Picture of the New York Stock ExchangeDespite intense pressure from regulators to tighten recruiting standards for brokers with marks on their records, these bad apples are still being hired by new firms, recent cases illustrate.

The problem is compounded by an industry practice that condones silence from broker-dealers when a registered representative leaves under a cloud, attorneys and regulators said. It’s better to keep mum about a suspicious broker to limit any potential damage to the firm, industry attorneys and observers said. The result is that these bad brokers can damage both clients and firms, industry observers say.

A Recent Example, Jeffrey Southard

Take Jeffrey Southard, a recent example, who last month was barred from the securities business by the New Jersey Bureau of Securities because he stole $1.3 million from 16 elderly clients. In 2003, after facing allegations of selling unregistered securities and mixing client money with his own, Mr. Southard left American Express Financial Advisors and joined GunnAllen Financial, Inc. According to the New Jersey regulators’ order to revoke Mr. Southard’s license, American Express Financial Advisors, now Ameriprise Financial Inc. of Minneapolis, came up short in disclosing potential problems involving the broker. ”

Ameriprise made no contact with clients to alert them to the nature of Southard’s departure,” the New Jersey order states. “In fact, none of Southard’s clients at Ameriprise received a letter even confirming that Southard had left the firm at all.” He deceived his clients about his switch to GunnAllen Financial, Inc. of Tampa, Fla., the order states. Mr. Southard “told his clients that he was leaving and could do better elsewhere.” In response, many of his Ameriprise clients transferred their investments to GunnAllen” when he joined the firm in December 2003. From that date until this year, Mr. Southard continued to deceive his clients by selling phony bonds labeled as tax-free investments. Along with barring him from the business, the New Jersey Bureau of Securities last month ordered him to pay restitution to his clients and fined him $50,000.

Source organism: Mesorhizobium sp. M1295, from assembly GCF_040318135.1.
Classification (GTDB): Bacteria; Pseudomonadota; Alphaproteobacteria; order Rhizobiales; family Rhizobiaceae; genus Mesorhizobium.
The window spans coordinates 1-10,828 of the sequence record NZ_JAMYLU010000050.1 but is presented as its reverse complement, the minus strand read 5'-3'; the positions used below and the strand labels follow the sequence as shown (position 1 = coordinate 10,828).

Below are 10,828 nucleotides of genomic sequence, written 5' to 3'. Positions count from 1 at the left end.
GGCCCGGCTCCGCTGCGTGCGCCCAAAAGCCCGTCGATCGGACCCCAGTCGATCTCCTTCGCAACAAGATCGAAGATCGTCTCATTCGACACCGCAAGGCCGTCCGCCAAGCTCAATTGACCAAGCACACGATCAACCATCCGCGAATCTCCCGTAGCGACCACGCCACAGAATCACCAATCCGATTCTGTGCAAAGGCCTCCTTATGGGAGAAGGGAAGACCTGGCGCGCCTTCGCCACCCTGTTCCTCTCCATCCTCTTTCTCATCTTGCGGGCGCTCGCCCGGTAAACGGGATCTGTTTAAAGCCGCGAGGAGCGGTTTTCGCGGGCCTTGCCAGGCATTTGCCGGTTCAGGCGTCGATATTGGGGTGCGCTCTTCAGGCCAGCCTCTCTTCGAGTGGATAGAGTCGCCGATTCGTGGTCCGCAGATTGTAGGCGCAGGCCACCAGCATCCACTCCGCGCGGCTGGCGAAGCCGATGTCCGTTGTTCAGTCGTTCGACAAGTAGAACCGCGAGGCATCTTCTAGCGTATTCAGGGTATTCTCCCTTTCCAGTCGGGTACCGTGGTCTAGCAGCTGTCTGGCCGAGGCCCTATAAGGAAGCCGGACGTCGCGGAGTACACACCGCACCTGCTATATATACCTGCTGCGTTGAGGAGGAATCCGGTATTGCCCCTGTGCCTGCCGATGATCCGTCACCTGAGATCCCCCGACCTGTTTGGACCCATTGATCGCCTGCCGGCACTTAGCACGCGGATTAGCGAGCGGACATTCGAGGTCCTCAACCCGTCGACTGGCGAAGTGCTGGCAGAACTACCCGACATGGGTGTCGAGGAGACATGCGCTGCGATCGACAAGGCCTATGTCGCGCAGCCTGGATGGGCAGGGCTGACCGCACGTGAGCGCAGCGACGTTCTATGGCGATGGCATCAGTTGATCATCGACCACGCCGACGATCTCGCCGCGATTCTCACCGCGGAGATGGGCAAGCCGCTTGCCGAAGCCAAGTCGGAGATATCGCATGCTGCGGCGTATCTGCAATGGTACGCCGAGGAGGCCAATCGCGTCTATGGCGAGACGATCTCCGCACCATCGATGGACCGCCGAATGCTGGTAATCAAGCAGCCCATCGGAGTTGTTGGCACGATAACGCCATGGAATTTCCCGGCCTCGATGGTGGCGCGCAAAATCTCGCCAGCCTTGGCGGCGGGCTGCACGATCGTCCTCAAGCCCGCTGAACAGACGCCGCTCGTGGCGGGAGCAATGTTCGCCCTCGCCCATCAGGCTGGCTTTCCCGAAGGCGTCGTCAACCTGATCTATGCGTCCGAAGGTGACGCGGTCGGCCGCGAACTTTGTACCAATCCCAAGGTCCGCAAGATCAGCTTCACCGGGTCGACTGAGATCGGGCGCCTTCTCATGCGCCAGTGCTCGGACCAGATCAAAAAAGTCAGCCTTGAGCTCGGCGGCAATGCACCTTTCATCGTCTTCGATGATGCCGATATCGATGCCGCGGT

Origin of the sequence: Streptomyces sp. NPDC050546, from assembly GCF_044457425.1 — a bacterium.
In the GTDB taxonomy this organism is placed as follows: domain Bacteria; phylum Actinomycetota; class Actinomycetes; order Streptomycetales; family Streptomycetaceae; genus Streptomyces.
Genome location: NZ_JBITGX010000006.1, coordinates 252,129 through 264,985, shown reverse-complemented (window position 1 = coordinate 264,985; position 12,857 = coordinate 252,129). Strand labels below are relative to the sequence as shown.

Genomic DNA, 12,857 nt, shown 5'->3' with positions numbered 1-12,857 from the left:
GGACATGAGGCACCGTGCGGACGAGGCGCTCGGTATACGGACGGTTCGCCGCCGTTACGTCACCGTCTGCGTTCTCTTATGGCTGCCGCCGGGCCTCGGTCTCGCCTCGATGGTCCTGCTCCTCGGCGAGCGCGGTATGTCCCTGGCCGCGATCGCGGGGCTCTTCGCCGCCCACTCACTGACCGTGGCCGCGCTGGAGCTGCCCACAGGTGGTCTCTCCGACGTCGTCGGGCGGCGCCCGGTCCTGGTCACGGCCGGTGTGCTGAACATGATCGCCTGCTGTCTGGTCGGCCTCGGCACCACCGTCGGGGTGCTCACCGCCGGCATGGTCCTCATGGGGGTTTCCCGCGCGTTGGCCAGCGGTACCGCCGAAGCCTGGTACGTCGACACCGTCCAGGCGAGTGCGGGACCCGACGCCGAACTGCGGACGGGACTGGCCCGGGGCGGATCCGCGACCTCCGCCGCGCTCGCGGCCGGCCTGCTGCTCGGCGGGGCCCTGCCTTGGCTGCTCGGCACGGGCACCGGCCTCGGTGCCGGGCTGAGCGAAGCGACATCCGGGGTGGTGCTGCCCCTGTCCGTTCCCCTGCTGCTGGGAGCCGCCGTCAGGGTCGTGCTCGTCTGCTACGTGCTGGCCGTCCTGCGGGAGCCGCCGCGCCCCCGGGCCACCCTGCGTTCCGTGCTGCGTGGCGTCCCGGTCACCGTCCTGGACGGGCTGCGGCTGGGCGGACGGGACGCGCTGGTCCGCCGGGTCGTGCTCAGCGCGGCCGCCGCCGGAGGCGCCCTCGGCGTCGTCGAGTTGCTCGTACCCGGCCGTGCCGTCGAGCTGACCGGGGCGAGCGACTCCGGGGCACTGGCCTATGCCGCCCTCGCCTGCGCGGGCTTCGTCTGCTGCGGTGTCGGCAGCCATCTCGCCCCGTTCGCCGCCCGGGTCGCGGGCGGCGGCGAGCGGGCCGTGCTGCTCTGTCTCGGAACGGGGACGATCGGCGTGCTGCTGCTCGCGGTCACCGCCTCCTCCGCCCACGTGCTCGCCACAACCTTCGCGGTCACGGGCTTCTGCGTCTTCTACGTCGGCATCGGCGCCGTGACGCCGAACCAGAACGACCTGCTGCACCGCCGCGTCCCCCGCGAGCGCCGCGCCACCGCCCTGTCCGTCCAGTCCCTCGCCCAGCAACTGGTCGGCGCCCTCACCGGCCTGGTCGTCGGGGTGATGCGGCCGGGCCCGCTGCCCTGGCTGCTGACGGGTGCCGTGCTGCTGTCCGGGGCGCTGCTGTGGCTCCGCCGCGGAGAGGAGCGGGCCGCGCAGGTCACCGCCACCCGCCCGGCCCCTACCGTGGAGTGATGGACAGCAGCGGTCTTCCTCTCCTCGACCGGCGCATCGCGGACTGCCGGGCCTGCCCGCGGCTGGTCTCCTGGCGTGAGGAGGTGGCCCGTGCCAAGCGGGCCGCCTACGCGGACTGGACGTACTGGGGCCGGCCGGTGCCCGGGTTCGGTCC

Opinions are mixed as to whether the issue of such brokers’ carrying problems to a new firm is becoming more or less prevalent, regulators and lawyers said.

“I think it happens a lot less than it used to,” said Fred Joseph, president of the Washington-based North American Securities Administrators Association Inc. Over the past five to seven years, both the state regulators and the New York and Washington-based Financial Industry Regulatory Authority Inc. have scrutinized more closely brokers’ employment and -termination records when a rep changes firms, sources said.

“I don’t think the problem is as bad as it used to be,” said Mr. Joseph, who is also commissioner of the Colorado Division of Securities. Broker-dealers “know they are on the hook” if they fail to supervise a broker, he said.

One attorney who represents clients in cases against broker-dealers disagrees.

“I’ve done a number of arbitration cases involving brokers who’ve been terminated or fired and leave one firm under a cloud and proceeded to rip off a number of people [somewhere else],” said Brian Smiley, president of the Public Investors Arbitration Bar Association of Norman, Okla., and a partner with Smiley Bishop & Porter LLP of Atlanta.

Broker-dealers often “don’t blow the whistle loud enough” when a broker who faces some suspicions leaves, carrying clients with him, he said. “In the past few years, we’ve seen more of it than ever before.”

If a firm suspects a broker of wrongdoing and the rep leaves, the standard practice is to look at the rep’s other clients and see if there is anything suspicious, said one attorney at a major independent broker-dealer who asked not to be identified.

Firms eventually are faced with a decision either to hunker down to prepare to defend themselves against potential lawsuits or arbitration claims by investors, or to reach out to clients and try to resolve the issue, the attorney said.

“It’s not an explosion of cases, but it does happen,” the attorney said.

Another Example, Michael McClellan

Another case involving a rep who left one firm amid allegations of wrongdoing to join another broker-dealer surfaced last month when LPL Financial of Boston and a former broker lost a $1.8 million arbitration claim.

According to the arbitration’s statement of claim, which was filed last year, the clients, Ronald May and Kathryn Chapman, are siblings whose parents died when they were young children in the early 1990s.

In violation of industry rules, the broker, Michael McClellan of Bakersfield, Calif., set himself up as both trustee and broker of the parents’ estate, which was in a trust.

According to the statement of claim, he joined LPL in 1983, before the 1989 merger of two firms to create the company. At the time, Mr. McClellan already had marks on his record, including an NASD — now FINRA — action involving improper outside securities transactions and a report on his termination statement that he mixed client funds with his own.

From 1990 to 2006, he stole $921,000 from the siblings’ trust, according to the suit.

After months of stalling his clients, Mr. McClellan admitted his wrongdoing in April 2007.

At that time, he met with Mr. May and Ms. Chapman, and admitted that he spent all the money and that the trust was worthless, according to the suit.

In a tearful confession, he told the brother and sister, “I’m a crook, and I stole all your money,” the lawsuit said.

Guiliano Law Group

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